The danger to the West in this is that we are mesmerized by the untold millions of decent, peace-loving Moslems in the world, and by the public proclamations coming out of Islam about how Islam is a religion of peace. We fail to realize that, to the degree than any predominantly Moslem nation that establishes a form of citizen-representative form of government, to that same degree do those people move away from actually being Moslem, because every form of government, other than Islam, is against the religion of Islam. When any Moslem votes, by that very action, he opposes his own religion. There is only one law in Islam. Every other form of law is against the religion of Islam.
Since the medieval Crusade we have not been concerned with Islam until recent history. And now, for reasons that escape me, our leadership seems to not be interested in what official Islam has to say about itself. We see Bin Ladin and others as people who have “hijacked” Islam, or as “Islamofascists” or as terrorists who just happen to be Moslems. The thing is, the Islam preached by Bin Ladin and by the Taliban just happens to be the most orthodox and the most mainstream and easily the most preached form of Islam in existence today, or ever, since the birth of Islam. Sharia – Islamic law – is incompatible with the Constitution of the United States of America. Orthodox, mainstream Islam is not only un-American, it is anti-American.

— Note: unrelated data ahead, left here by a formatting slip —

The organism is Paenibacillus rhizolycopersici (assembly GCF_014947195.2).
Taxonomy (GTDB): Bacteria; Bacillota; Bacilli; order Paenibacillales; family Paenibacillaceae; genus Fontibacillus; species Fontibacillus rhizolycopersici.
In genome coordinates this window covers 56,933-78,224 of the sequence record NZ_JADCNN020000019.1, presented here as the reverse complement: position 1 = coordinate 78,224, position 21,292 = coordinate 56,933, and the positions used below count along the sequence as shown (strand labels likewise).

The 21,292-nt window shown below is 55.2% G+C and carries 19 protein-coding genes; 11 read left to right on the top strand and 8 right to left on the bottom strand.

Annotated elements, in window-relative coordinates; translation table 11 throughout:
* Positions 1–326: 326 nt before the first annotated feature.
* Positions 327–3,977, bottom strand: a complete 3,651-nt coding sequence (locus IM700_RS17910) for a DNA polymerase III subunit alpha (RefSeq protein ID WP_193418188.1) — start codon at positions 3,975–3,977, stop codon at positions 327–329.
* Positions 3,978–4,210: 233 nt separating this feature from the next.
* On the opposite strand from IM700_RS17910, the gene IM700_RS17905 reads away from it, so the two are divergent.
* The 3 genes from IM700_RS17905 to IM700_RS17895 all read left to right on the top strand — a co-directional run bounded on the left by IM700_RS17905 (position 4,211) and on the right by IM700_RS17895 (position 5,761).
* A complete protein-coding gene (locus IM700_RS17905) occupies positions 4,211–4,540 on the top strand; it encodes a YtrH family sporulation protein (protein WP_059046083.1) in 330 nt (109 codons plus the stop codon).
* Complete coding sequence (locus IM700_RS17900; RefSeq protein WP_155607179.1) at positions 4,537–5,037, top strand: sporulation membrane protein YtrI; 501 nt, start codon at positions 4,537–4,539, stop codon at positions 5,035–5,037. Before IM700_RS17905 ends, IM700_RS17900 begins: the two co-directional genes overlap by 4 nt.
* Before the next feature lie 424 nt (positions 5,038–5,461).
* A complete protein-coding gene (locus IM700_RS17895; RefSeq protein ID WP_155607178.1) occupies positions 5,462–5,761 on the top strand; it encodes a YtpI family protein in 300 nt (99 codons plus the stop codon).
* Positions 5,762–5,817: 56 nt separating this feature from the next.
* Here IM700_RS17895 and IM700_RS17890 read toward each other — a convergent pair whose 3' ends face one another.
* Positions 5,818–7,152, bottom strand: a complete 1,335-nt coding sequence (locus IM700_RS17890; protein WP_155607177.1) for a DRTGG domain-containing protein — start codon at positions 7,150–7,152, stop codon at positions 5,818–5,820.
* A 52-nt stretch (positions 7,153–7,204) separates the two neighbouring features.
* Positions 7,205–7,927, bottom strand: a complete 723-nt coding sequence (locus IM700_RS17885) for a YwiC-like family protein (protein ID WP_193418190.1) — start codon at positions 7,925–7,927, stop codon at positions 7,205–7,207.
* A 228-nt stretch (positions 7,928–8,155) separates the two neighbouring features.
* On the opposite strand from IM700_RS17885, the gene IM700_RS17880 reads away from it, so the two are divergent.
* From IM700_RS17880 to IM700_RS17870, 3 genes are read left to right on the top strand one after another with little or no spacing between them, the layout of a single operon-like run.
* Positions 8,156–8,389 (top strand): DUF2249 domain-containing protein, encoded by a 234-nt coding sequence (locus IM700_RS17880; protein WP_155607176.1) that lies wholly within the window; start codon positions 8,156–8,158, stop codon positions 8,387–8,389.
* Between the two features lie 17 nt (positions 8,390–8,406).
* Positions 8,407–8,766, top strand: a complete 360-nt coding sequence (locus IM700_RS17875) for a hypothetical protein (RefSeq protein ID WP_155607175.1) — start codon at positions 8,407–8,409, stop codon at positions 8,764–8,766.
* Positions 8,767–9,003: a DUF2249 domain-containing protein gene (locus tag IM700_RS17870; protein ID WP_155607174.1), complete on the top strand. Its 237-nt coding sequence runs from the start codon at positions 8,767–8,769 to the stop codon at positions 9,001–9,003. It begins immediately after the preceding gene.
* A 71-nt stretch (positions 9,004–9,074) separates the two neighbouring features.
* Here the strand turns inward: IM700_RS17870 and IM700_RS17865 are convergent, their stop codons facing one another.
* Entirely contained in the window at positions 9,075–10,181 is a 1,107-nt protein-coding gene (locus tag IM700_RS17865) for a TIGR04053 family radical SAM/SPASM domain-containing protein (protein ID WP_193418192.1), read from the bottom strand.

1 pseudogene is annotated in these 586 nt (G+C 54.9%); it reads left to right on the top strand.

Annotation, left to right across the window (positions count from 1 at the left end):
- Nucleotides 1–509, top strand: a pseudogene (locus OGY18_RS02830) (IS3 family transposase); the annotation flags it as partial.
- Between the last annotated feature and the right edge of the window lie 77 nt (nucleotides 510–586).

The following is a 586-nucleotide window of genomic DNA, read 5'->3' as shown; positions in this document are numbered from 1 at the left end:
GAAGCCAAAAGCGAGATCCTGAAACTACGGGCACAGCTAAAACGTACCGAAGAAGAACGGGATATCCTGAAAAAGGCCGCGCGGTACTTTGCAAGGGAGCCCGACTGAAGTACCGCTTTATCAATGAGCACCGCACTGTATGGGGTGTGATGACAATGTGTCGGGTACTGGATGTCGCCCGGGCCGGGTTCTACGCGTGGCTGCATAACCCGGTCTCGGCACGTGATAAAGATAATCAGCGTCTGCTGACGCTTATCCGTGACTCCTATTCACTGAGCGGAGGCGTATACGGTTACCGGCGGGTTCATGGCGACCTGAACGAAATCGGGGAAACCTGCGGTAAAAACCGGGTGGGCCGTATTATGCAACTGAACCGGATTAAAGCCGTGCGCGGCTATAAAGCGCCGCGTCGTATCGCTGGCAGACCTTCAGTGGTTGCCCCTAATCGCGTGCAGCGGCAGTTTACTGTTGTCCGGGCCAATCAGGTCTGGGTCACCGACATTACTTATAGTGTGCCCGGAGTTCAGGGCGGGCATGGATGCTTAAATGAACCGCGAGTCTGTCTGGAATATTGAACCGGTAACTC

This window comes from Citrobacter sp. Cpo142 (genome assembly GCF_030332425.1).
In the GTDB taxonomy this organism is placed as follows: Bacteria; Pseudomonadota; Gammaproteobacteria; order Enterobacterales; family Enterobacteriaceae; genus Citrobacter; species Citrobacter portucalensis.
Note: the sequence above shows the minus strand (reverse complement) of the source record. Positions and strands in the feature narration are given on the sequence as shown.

It is quite easy to prove the words written above. All you have to do is ask Islam. I submit that any Imam or authority of any Mosque, in America or anywhere, if he is true to the faith of Islam, preaches Sharia, which is to oppose America. They should be made to answer two simple questions, on camera. The first is if they support and seek to eventually implement Sharia. A simple yes or no question. The second is if Islamic Law now rejects the political ideology that the world must be made to submit to the will of Allah via adherence to Shari’a. Another very simple yes-or-no question.